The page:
Managed Server Definition

If you run a significant portion of your business operations o­nline, you probably already know of the hassle of finding the right hosting service. Did you know that the problem can be mitigated by purchasing a managed server? A managed server is your own dedicated hosting service that also provides data storage services. In addition, managed servers have their own maintenance and backup systems.

It is important not to confuse managed servers with dedicated shared servers. Shared servers o­nly lease out a part of their memory space to host the clients' website or websites. Managed servers are solely for their clients; they can use as much of the space as they please. A managed server affords the client the maximum amount of resources for the best allocation of their time and energy.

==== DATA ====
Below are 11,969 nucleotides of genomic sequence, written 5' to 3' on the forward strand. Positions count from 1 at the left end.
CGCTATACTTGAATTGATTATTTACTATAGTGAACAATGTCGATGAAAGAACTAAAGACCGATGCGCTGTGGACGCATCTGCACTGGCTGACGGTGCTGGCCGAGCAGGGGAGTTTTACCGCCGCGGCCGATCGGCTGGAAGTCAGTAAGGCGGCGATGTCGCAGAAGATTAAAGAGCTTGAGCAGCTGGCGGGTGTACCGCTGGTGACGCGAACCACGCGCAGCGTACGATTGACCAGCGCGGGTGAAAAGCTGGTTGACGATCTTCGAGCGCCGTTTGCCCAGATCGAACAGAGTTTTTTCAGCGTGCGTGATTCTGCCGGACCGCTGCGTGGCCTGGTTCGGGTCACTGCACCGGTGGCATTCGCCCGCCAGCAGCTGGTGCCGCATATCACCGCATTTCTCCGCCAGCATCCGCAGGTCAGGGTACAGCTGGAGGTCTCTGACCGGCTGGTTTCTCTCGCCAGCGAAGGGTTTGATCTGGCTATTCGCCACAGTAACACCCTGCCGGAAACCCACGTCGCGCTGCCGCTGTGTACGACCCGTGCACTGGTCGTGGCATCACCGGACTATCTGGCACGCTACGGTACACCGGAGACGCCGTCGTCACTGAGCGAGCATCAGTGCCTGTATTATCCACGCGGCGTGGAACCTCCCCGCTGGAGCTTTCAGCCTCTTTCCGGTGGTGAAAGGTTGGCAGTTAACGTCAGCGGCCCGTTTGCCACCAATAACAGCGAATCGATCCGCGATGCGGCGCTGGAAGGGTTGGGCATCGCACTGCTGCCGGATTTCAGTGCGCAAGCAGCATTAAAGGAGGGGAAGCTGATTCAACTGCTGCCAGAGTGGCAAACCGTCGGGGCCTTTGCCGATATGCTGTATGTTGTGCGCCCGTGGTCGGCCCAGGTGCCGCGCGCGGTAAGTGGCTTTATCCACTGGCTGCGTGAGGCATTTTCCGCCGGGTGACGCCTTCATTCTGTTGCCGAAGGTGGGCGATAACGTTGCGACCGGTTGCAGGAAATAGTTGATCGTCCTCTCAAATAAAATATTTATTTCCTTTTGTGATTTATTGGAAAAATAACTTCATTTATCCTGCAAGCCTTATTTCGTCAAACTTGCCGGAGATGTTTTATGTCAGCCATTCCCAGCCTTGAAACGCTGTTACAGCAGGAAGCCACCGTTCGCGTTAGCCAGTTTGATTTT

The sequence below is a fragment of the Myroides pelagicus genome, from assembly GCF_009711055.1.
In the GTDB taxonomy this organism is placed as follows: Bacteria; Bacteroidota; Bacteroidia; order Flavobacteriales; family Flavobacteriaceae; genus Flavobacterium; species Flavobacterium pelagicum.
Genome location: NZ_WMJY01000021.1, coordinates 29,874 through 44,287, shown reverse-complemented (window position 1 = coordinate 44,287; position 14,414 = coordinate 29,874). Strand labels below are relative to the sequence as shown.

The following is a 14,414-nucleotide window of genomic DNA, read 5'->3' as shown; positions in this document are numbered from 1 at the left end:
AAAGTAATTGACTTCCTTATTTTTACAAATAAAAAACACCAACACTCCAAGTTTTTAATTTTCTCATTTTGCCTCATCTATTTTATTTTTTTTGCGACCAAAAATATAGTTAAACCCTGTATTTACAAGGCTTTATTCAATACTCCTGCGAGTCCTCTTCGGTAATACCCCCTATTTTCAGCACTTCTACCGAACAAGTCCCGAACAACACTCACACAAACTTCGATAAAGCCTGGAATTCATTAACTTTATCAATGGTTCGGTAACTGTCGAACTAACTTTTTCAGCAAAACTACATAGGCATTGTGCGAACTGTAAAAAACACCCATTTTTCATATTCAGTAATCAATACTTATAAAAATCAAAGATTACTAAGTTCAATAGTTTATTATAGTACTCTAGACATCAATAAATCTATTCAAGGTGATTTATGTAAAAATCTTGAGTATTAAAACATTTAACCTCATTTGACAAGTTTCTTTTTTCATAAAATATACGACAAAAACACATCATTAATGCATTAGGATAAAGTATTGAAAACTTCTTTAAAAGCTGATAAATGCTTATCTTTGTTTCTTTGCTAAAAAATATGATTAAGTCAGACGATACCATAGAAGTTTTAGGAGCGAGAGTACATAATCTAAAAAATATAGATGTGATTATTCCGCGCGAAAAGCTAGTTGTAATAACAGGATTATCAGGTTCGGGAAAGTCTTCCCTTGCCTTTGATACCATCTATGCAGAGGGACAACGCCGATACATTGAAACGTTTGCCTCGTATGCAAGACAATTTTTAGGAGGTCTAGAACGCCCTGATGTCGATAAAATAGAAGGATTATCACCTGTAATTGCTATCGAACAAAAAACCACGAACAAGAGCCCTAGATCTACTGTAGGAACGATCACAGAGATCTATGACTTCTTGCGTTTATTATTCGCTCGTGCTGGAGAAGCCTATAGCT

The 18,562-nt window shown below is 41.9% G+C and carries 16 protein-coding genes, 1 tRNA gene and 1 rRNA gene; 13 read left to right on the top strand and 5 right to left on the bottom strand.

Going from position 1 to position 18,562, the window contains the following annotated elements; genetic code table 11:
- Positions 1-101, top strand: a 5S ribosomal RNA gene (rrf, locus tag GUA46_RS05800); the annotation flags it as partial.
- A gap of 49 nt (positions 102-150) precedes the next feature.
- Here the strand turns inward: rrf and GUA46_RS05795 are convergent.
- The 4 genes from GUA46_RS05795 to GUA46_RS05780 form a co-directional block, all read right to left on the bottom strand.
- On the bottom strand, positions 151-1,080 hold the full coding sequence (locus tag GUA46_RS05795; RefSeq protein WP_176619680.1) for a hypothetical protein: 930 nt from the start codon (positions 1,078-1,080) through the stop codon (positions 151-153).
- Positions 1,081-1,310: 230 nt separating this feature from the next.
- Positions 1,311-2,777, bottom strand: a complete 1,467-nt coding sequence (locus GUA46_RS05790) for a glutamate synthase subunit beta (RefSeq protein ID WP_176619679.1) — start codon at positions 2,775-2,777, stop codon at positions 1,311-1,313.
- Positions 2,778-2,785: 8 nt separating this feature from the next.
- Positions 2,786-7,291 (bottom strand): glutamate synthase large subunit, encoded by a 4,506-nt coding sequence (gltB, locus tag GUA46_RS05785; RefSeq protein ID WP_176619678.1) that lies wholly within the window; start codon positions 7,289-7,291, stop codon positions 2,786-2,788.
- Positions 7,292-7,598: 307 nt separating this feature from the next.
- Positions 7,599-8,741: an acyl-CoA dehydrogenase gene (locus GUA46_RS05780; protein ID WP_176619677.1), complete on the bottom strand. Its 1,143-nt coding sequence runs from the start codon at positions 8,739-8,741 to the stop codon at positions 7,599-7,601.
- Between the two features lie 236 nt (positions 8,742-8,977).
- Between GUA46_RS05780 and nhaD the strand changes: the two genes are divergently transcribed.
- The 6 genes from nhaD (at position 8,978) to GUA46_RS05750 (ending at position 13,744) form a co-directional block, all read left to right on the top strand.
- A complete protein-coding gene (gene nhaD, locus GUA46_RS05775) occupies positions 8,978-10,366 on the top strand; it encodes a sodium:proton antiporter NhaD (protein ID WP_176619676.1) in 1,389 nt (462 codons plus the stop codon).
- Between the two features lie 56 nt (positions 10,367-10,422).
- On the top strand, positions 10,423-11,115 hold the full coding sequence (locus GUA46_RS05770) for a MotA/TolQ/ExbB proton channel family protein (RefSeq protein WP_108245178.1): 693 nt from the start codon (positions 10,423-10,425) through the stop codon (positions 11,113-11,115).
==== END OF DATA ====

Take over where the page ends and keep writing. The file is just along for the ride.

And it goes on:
Needless to say, managed servers are o­nly best for medium to large businesses. If you o­nly have a small personal website, you probably do not need a managed server unless you are very worried about possible down-time. This is not a baseless concern, but unless you take your personal website and turn it into a business, you will be better off sticking to a smaller hosting service.

The o­ne big advantage of managed servers is that they relieve the clients of having to maintain the servers themselves. As a matter of fact, the company that owns the server basically rents it out to clients, usually o­n a monthly basis. The company programs the server at the clients request, makes any changes and keeps it physically secure.

There are some disadvantages to managed servers, however. The largest disadvantage is the cost. Managed servers cost much more than ordinary hosting accounts. Companies want to recoup the costs of running multiple servers at o­nce, and the most typical method is to charge high prices.